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Wash facility to clean contaminated soil on Long Island

Officials on Thursday celebrated the opening of the

Officials on Thursday celebrated the opening of the Posillico Soil Wash Plant in Farmingdale, saying its ability to clean millions of tons of blighted soil a year will help protect Long Island's drinking water and groundwater. Credit: Newsday / J. Conrad Williams Jr.

One of the world's largest facilities to clean contaminated soil has opened in Farmingdale, beginning a new chapter of soil recycling to address the ground pollution that has plagued Long Island.

State and local officials celebrated the opening of the Posillico Materials Soil Wash Plant on Thursday, saying it will protect the Island's drinking water and groundwater, even as it helps return polluted properties to good use.

"This is a new technology for the world," said Posillico Materials partner Michael Posillico. "This will treat millions of tons of material that would potentially contaminate the ground water."

Soil washing is not a new concept, he said, but the company has combined that with a process to treat the resulting wastewater on site as well.

Island officials praised the new facility as a shared triumph of the private sector, public agencies and the environmental community. Company officials say it is the largest such facility in the world.

Carrie Meek Gallagher, regional director for the state Department of Environmental Conservation, said the facility would greatly assist the Island in addressing its history of toxic dumping and industrial pollution.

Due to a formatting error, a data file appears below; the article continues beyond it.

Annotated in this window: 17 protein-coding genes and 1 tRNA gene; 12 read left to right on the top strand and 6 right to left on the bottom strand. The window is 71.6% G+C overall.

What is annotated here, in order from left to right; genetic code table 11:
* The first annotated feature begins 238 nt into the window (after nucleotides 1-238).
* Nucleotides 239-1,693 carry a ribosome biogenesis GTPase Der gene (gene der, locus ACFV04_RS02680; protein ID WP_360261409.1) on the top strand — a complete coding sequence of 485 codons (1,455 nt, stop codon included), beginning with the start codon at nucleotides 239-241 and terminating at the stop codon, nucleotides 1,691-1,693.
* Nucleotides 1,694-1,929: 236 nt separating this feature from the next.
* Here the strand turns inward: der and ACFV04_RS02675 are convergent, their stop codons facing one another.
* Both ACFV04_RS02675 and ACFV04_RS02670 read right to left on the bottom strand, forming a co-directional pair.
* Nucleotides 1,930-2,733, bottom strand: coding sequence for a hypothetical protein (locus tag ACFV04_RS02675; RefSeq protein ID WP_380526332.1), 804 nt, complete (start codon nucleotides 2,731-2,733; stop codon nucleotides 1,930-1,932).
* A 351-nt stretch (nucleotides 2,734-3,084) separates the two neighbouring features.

Beforehand, thousands of tons of polluted soil had to be trucked off the Island to landfills approved to take such toxic materials. Then, clean soil had to be mined to fill the sites, she said.

"It helps us reduce the amount of contaminated soil we have to take off Island," Gallagher said. "We can reuse the material when it's cleaned. And we don't have to mine new gravel, soil and rocks."

Long Island has been a dumping ground for the illegal disposal of toxic waste, which officials say has been fueled by its proximity to booming construction in New York City.

Elsewhere, the legacy of Grumman in Bethpage came with contaminated soils and groundwater. Wells on Grumman property were tainted by the late 1940s, volatile organic chemicals had been found in water by the 1970s, and in 1983 the state added the site to its hazardous waste Superfund list.

The plant has been operating for two months and has already treated 50,000 tons of soil contaminated by fuel oil in Harbor Island, Posillico said.

A company affiliated with Posillico has purchased the property, so there will be no cost to taxpayers in the cleaning of the site's contaminated soils, he said.

On Thursday, visitors watched as contaminated soil was loaded into the sprawling mechanism, where tall conveyor belts fed it into machines that shake out and wash varying sizes of rocks and stones, sand and gravel.

From there, the wastewater is piped into a giant pool that can hold 190,000 gallons of the muck, which contains the vast amount of the contaminants. These pollutants are filtered out and compressed into slabs of waste, weighing about 1,000 pounds each, which are shipped to approved landfills.

In the process, the facility can recycle up to 90% of the soil, Posillico said.

"This is the perfect place and the perfect time" for this plant, said Suffolk County Executive Steve Bellone. "I think it will be a model not only for the state but for the country."

Town of Babylon Supervisor Richard Schaffer recalled his initial reaction to hearing about a facility that would bring a massive amount of contaminated soil to his area.

"I thought I should pack up because I'm not going to be town supervisor," Schaffer said. "But this is exactly what's needed … This is the ultimate in recycling."

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